‘‘Post-normal science’’ (PNS) has received much attention in recent years, but like many iconic concepts, it has attracted differing conceptualizations, applications, and implications, ranging from being a ‘‘cure-all’’ for democratic deficit to the key to achieving more sustainable futures. This editorial article introduces a Special Issue that takes stock of research on PNS and critically explores how such research may develop. Through reviewing the history and evolution of PNS, the authors seek to clarify the extant definitions, conceptualizations, and uses of PNS. The authors identify five broad areas of research on, or using, PNS which have developed over four decades. Their analysis suggests that the 1990s represent a symbolic watershed in the use of PNS terminology, when the concept was further developed and applied to highly complicated issues such as climate change. The authors particularly distinguish between uses of PNS as a normative prescription and as a practical method. Through this classification, they set out gaps and research questions arising. They then briefly summarize the Special Issue articles and consider their relationship to each other and the research questions raised by their analysis. They conclude by considering what the articles in this issue suggest for future theory building in PNS and related scholarship.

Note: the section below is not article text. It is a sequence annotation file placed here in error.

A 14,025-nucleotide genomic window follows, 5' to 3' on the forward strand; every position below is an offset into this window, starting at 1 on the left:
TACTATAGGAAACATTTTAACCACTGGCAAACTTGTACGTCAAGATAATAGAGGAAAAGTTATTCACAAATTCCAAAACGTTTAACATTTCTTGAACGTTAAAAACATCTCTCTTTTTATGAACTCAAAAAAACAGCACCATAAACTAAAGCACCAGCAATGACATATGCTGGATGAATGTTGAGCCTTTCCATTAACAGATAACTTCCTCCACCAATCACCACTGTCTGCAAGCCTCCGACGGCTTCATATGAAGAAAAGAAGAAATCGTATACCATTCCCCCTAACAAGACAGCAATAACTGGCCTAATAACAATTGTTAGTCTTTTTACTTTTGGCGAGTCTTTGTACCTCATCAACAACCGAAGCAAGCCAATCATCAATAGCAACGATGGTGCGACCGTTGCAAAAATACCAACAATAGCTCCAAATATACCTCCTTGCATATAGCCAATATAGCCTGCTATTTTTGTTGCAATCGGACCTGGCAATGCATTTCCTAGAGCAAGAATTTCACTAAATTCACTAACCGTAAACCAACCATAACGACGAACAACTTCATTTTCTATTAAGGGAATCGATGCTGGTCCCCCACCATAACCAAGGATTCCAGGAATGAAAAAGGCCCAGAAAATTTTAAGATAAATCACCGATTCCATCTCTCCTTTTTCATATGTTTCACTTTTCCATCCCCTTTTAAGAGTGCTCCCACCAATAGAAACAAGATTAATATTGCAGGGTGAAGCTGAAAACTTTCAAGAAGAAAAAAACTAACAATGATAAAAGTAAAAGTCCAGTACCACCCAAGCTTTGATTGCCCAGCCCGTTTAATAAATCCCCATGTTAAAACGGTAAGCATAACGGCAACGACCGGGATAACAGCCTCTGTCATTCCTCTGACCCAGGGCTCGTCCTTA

Original languageEnglish
Pages (from-to)287-306
Number of pages20
JournalScience, Technology, & Human Values
Issue number3
Publication statusPublished - May 2011

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